Snow in Ocean City; Budget Angst in State Capitals and City Halls

Posted on January 27, 2009


It’s snowing in Ocean City, Maryland, this morning, steady but not too hard. The temperature is shivering right around freezing.

In Washington and New York, this is the winter of economic uncertainty. Nationwide, unemployment is spreading week by week. Unemployment may hit 10 percent by spring, which seems far away right now but really isn’t. I won’t mention the word “fear.”

State and local governments are faced with varying degrees of dire budget circumstances. California and a dozen or more other states are said to be almost broke. Are politicians exaggerating and over-reacting to the economic impact on state and local governments? I suppose it varies from place to place.

Maryland government is in experienced and able hands. Gov. Martin O’Malley, Treasurer Nancy Kopp, Comptroller Peter Franchot, aka the Board of Public Works, are the best and the brightest. This is Mr. Franchot’s opportunity to prove that he is not out of place in such competent company. Senate President Mike Miller and House Speaker Mike Busch are tested and true political leaders. They lead a General Assembly that unfortunately includes a few of the best legislators money can buy. Fortunately, Mr. Miller and Mr. Busch are fully equal to the task of shepherding the Senate and the House to wise and just legislative decisions. Sometimes the Maryland General Assembly shines, and sometimes it falls short.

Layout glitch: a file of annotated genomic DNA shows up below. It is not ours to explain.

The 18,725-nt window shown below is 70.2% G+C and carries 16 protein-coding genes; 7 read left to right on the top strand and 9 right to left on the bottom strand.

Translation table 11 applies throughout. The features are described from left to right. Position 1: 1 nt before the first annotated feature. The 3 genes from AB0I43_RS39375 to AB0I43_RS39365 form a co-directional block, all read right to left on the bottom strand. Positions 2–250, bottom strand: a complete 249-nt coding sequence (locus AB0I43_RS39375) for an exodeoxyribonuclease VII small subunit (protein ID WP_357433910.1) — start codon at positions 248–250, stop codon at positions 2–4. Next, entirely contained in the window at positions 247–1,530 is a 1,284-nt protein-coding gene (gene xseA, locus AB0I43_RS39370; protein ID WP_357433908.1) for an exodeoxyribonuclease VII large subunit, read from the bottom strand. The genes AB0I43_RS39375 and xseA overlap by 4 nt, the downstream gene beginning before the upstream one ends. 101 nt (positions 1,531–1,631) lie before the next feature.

You may notice that I have been ignoring the early deliberations of the General Assembly session. It is ably covered by the Washington Post and Baltimore Sun and the Gazette (the Gaithersburg Gazette). You can browse feeds from the Sun and the Post political blogs in the sidebar, just below the Maryland Weather feed. Farther down, you can click on the best of the Maryland mainstream media, and a selection of the best Maryland blogs. There is not much need for me to duplicate their work.

I am not in Washington, or Annapolis. I am in Ocean City. “Write what you know,” I always say. So this winter, I will concentrate on covering the economic uncertainty from the perspective of one small town, Ocean City, Maryland. Ocean City stands somewhat apart from the great nearby metropolitan areas, and even apart from the rest of the Eastern Shore. But in most ways, Ocean City is about as American a small town as you can find (in winter) and as American a small city as you can find (in summer).

This afternoon, the Mayor and City Council will hold a work session on the Ocean City budget. Countless similar deliberations are taking place in state capitals and city halls across America. I will be telling the story from Ocean City. — Bernie Hayden